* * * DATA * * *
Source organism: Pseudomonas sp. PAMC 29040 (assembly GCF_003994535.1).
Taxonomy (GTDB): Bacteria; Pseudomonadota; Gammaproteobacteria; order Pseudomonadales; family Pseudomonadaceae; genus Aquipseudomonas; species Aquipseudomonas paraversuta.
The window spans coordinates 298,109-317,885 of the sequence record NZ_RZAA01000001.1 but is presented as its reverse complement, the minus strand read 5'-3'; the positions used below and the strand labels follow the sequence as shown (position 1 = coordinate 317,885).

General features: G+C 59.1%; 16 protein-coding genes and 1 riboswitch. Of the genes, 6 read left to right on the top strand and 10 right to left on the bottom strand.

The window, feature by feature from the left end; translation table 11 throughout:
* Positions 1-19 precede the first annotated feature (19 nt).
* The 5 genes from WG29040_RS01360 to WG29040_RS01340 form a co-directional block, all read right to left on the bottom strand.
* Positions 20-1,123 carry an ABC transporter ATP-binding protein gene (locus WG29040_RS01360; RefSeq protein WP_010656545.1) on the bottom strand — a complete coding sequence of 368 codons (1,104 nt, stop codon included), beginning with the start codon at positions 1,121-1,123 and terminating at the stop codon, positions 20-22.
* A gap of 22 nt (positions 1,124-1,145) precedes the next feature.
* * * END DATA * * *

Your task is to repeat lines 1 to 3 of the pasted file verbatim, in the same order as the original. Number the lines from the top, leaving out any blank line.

Source organism: Pseudomonas sp. PAMC 29040 (assembly GCF_003994535.1).
Taxonomy (GTDB): Bacteria; Pseudomonadota; Gammaproteobacteria; order Pseudomonadales; family Pseudomonadaceae; genus Aquipseudomonas; species Aquipseudomonas paraversuta.
The window spans coordinates 298,109-317,885 of the sequence record NZ_RZAA01000001.1 but is presented as its reverse complement, the minus strand read 5'-3'; the positions used below and the strand labels follow the sequence as shown (position 1 = coordinate 317,885).